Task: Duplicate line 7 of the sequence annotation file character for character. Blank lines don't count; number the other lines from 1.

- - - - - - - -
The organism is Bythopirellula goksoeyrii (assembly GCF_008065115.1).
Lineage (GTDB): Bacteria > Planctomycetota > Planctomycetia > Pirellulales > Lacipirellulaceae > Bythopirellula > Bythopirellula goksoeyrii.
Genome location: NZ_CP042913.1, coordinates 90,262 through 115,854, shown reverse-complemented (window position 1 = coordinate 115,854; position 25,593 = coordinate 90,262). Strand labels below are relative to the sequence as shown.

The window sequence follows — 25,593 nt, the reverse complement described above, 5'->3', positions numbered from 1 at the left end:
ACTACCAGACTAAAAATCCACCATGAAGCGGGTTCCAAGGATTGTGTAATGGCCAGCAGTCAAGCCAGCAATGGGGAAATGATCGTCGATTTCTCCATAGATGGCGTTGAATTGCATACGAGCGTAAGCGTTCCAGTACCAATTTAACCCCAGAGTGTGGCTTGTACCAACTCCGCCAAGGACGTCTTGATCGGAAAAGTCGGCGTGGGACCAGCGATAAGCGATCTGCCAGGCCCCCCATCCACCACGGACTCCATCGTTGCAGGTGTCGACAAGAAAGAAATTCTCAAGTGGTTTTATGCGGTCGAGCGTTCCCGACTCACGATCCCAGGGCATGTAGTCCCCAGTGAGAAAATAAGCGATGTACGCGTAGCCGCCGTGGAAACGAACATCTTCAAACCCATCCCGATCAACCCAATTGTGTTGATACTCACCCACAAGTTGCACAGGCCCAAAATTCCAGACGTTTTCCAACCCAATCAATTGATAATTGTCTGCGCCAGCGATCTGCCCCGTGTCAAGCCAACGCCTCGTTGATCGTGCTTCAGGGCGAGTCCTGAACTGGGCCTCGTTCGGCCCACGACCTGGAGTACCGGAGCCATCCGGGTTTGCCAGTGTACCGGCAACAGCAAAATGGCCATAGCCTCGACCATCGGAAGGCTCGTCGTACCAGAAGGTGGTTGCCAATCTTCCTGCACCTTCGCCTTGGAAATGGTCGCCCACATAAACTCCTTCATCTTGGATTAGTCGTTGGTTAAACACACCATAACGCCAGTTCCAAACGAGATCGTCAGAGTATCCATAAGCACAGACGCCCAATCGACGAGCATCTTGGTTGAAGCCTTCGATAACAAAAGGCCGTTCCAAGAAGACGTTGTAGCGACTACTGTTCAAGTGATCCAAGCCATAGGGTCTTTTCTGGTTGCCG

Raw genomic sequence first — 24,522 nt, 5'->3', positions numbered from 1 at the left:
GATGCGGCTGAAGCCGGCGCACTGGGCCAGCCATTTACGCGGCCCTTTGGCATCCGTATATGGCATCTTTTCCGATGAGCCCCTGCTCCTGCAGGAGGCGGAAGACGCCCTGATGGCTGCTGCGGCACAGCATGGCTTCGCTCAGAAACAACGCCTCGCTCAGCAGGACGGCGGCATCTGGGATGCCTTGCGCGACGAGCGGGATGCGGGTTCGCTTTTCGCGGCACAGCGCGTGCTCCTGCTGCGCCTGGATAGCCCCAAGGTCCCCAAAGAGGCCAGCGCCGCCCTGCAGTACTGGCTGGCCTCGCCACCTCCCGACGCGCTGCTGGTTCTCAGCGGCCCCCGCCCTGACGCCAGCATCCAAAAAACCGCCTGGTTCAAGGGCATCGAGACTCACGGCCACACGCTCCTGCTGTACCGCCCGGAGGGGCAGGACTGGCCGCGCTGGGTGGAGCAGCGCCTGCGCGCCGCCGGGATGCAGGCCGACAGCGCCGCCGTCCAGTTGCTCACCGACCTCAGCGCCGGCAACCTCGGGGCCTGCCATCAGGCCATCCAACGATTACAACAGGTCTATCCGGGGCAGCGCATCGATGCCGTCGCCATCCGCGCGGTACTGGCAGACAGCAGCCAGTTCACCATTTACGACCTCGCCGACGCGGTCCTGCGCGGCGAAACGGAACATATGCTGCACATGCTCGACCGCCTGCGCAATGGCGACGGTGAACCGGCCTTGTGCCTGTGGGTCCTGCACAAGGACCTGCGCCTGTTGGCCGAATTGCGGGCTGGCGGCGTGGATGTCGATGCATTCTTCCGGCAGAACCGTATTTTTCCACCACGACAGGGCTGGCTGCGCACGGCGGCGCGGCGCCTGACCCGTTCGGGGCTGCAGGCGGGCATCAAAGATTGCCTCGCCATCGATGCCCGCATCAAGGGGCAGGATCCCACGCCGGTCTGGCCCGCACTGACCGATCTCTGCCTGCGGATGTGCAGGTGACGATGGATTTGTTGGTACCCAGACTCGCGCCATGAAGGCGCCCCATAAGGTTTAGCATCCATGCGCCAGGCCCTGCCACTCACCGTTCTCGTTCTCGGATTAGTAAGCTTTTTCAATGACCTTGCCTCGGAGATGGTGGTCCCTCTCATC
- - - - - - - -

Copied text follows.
GATGCGGCTGAAGCCGGCGCACTGGGCCAGCCATTTACGCGGCCCTTTGGCATCCGTATATGGCATCTTTTCCGATGAGCCCCTGCTCCTGCAGGAGGCGGAAGACGCCCTGATGGCTGCTGCGGCACAGCATGGCTTCGCTCAGAAACAACGCCTCGCTCAGCAGGACGGCGGCATCTGGGATGCCTTGCGCGACGAGCGGGATGCGGGTTCGCTTTTCGCGGCACAGCGCGTGCTCCTGCTGCGCCTGGATAGCCCCAAGGTCCCCAAAGAGGCCAGCGCCGCCCTGCAGTACTGGCTGGCCTCGCCACCTCCCGACGCGCTGCTGGTTCTCAGCGGCCCCCGCCCTGACGCCAGCATCCAAAAAACCGCCTGGTTCAAGGGCATCGAGACTCACGGCCACACGCTCCTGCTGTACCGCCCGGAGGGGCAGGACTGGCCGCGCTGGGTGGAGCAGCGCCTGCGCGCCGCCGGGATGCAGGCCGACAGCGCCGCCGTCCAGTTGCTCACCGACCTCAGCGCCGGCAACCTCGGGGCCTGCCATCAGGCCATCCAACGATTACAACAGGTCTATCCGGGGCAGCGCATCGATGCCGTCGCCATCCGCGCGGTACTGGCAGACAGCAGCCAGTTCACCATTTACGACCTCGCCGACGCGGTCCTGCGCGGCGAAACGGAACATATGCTGCACATGCTCGACCGCCTGCGCAATGGCGACGGTGAACCGGCCTTGTGCCTGTGGGTCCTGCACAAGGACCTGCGCCTGTTGGCCGAATTGCGGGCTGGCGGCGTGGATGTCGATGCATTCTTCCGGCAGAACCGTATTTTTCCACCACGACAGGGCTGGCTGCGCACGGCGGCGCGGCGCCTGACCCGTTCGGGGCTGCAGGCGGGCATCAAAGATTGCCTCGCCATCGATGCCCGCATCAAGGGGCAGGATCCCACGCCGGTCTGGCCCGCACTGACCGATCTCTGCCTGCGGATGTGCAGGTGACGATGGATTTGTTGGTACCCAGACTCGCGCCATGAAGGCGCCCCATAAGGTTTAGCATCCATGCGCCAGGCCCTGCCACTCACCGTTCTCGTTCTCGGATTAGTAAGCTTTTTCAATGACCTTGCCTCGGAGATGGTGGTCCCTCTCATC